Consider hiring an HR professional with recruiting experience in the fields where your company most needs it and who understands the marketplace (i.e. IT, high volume or executive leadership recruiting.)
4. Employee Development and Retention
Are you investing in training and development of your employees in order to build the skills needed for a rapidly changing business environment?
Today’s rapid rate of change means that companies in a wide variety of industries need to develop innovative ways to hire, train and retain employees who can manage the tools for business growth. As Peter Cappelli, professor of management at the Wharton School, discussed in a recent article in the Harvard Business Review, business strategy today is a moving target without long term plans. There is a clear talent requirement for employees who can keep up with the evolving needs of the business.
Many HR professionals have demonstrated experience with managing employee development and supporting business environments with short term or project based work cycles. In addition, considering the individual needs of employees and their personal aspirations is critical to employee engagement in your organization. Through culture-building and managing employee benefits, a savvy HR professional can shape a business environment that employees invest in for the long-term. Hiring an HR professional with demonstrated experience in developing employees is critical skills to the health and growth of your business.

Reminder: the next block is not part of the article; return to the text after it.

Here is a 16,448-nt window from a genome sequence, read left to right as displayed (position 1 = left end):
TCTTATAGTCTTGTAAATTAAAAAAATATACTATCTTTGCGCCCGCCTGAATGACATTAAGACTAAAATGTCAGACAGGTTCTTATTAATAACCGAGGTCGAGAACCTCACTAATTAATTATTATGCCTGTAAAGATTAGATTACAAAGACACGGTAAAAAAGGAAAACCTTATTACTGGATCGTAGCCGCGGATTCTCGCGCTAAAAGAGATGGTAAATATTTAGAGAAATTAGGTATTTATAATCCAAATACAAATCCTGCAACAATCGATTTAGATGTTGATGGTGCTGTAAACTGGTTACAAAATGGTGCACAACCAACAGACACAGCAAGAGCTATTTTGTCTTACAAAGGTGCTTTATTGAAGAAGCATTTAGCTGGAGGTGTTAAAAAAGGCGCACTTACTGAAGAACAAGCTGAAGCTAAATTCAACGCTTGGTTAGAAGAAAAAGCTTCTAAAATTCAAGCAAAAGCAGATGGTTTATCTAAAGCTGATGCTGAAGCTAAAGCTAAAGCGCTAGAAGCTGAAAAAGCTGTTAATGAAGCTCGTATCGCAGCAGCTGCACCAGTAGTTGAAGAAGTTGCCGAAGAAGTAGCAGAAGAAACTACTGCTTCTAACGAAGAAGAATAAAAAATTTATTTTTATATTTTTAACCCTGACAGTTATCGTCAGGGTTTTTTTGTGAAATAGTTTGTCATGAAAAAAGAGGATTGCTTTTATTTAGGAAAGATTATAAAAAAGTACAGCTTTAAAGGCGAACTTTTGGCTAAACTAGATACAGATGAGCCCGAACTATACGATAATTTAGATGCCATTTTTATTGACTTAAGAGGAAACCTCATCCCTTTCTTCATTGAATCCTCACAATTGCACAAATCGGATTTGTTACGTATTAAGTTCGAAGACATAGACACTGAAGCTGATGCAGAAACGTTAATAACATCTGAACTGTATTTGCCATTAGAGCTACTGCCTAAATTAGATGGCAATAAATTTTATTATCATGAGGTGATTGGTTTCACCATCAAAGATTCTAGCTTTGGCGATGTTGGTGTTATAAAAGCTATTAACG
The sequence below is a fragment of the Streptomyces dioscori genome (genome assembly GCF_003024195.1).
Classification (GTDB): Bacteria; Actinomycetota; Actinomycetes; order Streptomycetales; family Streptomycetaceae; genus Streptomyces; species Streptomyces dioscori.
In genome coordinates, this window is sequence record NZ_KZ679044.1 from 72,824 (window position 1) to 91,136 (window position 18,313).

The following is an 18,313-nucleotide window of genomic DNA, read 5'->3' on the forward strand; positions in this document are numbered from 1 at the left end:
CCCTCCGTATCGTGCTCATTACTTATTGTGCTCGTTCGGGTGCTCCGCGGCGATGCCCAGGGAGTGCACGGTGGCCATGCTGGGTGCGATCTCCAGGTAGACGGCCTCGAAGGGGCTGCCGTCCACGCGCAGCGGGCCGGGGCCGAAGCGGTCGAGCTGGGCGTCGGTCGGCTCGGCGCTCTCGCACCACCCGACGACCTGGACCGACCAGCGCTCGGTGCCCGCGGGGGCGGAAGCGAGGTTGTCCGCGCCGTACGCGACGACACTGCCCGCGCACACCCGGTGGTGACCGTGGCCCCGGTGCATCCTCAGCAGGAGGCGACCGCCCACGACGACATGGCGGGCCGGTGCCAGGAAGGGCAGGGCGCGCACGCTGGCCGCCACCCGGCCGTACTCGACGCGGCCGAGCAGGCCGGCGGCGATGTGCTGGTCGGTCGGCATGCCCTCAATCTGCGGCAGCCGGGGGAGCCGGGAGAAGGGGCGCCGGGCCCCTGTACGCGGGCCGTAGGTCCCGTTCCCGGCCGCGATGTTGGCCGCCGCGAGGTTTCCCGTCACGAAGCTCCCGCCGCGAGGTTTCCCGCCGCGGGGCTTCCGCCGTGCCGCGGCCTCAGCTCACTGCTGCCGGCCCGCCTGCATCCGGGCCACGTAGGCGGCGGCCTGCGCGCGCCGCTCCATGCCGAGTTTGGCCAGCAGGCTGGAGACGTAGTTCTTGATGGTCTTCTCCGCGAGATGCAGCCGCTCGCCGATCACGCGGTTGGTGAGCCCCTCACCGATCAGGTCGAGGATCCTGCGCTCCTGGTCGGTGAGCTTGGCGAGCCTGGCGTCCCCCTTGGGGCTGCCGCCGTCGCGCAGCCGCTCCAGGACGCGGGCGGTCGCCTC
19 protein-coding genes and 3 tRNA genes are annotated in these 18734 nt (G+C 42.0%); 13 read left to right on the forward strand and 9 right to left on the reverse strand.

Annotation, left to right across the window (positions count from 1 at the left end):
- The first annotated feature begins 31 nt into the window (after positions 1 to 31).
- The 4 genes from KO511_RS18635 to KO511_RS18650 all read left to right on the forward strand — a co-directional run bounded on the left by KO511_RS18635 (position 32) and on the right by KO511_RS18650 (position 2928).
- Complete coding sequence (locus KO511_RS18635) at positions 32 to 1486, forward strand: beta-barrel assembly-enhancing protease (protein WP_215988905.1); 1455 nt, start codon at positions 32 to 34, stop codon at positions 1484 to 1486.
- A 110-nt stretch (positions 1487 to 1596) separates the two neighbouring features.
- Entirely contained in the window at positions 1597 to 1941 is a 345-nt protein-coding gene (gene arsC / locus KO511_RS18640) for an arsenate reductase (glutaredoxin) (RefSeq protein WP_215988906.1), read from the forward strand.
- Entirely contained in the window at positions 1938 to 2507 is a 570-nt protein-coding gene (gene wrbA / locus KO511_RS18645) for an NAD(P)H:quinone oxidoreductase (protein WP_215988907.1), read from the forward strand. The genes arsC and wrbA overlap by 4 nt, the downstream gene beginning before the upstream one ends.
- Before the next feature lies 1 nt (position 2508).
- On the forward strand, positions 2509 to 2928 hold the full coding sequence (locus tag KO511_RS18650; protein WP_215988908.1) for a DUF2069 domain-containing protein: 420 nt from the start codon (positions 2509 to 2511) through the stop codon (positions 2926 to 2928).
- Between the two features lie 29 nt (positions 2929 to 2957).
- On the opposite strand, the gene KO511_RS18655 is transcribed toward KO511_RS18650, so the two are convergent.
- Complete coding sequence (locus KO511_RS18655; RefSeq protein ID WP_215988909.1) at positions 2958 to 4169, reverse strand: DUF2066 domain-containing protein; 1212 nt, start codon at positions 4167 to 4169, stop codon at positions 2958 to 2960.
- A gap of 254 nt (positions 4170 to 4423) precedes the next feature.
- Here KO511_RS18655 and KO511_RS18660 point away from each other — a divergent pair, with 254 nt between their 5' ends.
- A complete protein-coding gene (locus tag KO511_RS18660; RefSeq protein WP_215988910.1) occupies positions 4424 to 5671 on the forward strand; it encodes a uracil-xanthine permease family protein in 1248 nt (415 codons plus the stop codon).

5. Performance Management
Does your organization reward the right employees for the right reasons in order to get the most out of your workforce and raise performance levels?
Most traditional performance management programs require an annual process consisting of completing forms, rating employees on a numerical scale, and scheduling formal conversations. Although the performance management process can have great value if implemented effectively, many managers and employees today fail to find value in the more traditional programs and engage in the process reluctantly.
As an alternative, Juniper Networks a Silicon Valley networking technology company, replaced its forced ranking system and annual review program with “conversation days.” These conversations occur throughout the year and address with employees their needs for improvement as well as career goals.
Hiring a Human Resources leader who has experience with implementing creative solutions for performance management that meet the needs of your organization would help to create a more performance driven culture.
Once you have addressed these fundamental questions about what you need from HR to move your organization forward, you will optimize the likelihood of finding the right person, at the right level, and with the right experience to fill the HR position with a valued business partner. The business environment today requires agility and flexibility in the strategy and implementation of plans and solutions. Human Resources, as with all of your critical business functions, must support that environment.